Grant Allen gets a lesson from a catering master

The divine Ruth Pretty is a force to reckoned with, and I mean that in the most complimentary way. With her husband Paul, Ruth has grown the empire of Ruth Pretty Catering to an international phenomenon. Which other New Zealand caterer gets to present by invitation at the International Culinary Centre in New York? Ruth's session sold out and she had to put on a second show.

Who else manages to toast New Zealand by serving our food in Nagoya, Shanghai, Valencia and more recently being responsible for all the VIP catering at the Rugby World Cup, where the Government, the International Rugby Board and the NZ Rugby Union trusted her to host a multitude of international visitors?

Only Ruth Pretty, who still has her feet on the ground and is very much in charge of her kitchen.

The thing about Ruth and Paul's operation is that if you engage them, no detail will be overlooked. They have the experience, skills, staff and an office nerve centre (including a test kitchen) to ease a smooth passage. They can take care of everything. While this may sound advertorial, it is the truth.


I have attended Pretty-catered functions on large scale and small, and each has been seamless.

I worked for Ruth during the Rugby World Cup and can attest to the fact that she runs these fabulous events totally hands on. She is in the kitchen with the overview in her head; nothing happens unless she says so. She also has a physical check list to tick off and, as a list maker, I totally get this as a means of organisation.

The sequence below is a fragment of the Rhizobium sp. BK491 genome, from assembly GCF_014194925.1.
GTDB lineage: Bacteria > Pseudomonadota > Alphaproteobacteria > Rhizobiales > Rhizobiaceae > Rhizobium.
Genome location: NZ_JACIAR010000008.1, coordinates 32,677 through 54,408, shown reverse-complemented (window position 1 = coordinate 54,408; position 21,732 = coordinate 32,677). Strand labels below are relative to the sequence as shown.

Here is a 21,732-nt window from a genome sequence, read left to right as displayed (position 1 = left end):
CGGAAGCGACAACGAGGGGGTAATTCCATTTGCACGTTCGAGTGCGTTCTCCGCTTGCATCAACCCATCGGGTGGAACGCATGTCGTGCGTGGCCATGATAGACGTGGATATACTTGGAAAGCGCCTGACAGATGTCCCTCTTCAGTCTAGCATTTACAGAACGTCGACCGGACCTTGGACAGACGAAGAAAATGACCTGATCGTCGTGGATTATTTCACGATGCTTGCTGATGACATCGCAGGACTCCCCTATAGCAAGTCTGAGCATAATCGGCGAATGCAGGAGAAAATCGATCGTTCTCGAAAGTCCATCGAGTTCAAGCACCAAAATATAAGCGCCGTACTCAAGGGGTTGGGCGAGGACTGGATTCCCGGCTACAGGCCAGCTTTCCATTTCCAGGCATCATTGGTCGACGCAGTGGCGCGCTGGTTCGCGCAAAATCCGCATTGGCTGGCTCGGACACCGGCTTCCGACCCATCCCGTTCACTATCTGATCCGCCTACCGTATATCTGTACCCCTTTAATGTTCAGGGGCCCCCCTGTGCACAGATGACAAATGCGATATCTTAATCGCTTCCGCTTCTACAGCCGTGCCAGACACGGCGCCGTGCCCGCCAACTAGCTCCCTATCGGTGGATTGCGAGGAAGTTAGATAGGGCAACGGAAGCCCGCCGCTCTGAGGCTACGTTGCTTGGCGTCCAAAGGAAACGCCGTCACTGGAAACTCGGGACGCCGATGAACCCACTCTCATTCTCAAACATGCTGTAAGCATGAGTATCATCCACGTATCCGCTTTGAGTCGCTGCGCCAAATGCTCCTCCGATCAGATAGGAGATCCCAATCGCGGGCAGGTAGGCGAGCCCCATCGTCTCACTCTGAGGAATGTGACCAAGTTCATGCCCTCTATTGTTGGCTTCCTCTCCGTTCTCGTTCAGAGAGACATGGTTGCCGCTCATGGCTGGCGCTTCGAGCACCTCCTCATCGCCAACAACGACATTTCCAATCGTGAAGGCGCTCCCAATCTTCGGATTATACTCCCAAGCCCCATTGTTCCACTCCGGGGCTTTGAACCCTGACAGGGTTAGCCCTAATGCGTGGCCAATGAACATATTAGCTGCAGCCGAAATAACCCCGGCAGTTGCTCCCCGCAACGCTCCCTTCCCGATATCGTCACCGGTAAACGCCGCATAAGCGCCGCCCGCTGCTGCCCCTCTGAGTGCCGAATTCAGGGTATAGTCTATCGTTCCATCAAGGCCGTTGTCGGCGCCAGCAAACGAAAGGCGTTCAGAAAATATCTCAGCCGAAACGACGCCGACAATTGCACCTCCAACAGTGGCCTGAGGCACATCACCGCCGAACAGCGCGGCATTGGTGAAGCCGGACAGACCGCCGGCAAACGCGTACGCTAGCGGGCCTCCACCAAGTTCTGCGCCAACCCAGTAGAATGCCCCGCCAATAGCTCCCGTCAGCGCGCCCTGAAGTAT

I loved the opportunity to be part of this this slick operation; it's a joy of working with consummate professionals.

A recent visit to Ruth and Paul's base north of Wellington at Te Horo, Springfield, exemplified her approach . While Ruth hosted, taught and entertained her Christmas class, Paul and the team were working backstage to dispatch other functions.

The Christmas classes are very interactive. The production kitchen is converted into a teaching kitchen. Recipes are demonstrated, tasted then eaten as a slap-up lunch.

Ruth's background as a trained actress came to the fore. She is natural on stage. Later in the class a "wild goose chase" through the Springfield paddocks is led by Ruth, finishing at an outdoor country bar.

Drinks over, a barn door is raised and a Kiwi Christmas scene is revealed. We sit down to enjoy succulent lamb in a parcel, as demonstrated in class earlier, and the best icebox cake ever.

Springfield is Ruth and Paul's home, but merges into a venue. The productive home garden supplies the catering kitchen and a shop. Local growers are enlisted to provide strawberries with stems, and "fresh as" greens.

Ruth's father was a genial local grocer before retirement and I see Ruth channelling him as she fussed around her shop, tidying up displays.

I know Ruth and Paul from old Wellington days. It was such a pleasure to catch up with them. We sat around after the class, ate a simple pasta that Ruth made, drank lovely wine from Paul's cellar, and stayed in one of their gorgeous cottages.

The secret of their success? A totally client-focused approach that is warm, encompassing and hands on. Nothing is too much trouble. Theirs is a lesson to be learned by all service providers.

Ruth jokingly suggests that her empire is based on sandwiches. Mirth aside, who doesn't love a tasty samo? Here she shares some of her favourites from her new book, Ruth Pretty Cooks at Home: Chicken and rocket club sandwiches, salmon and endive club sandwiches, tomato, prosciutto and basil club sandwiches and sandwich mayonnaise.

Visit Ruth's website at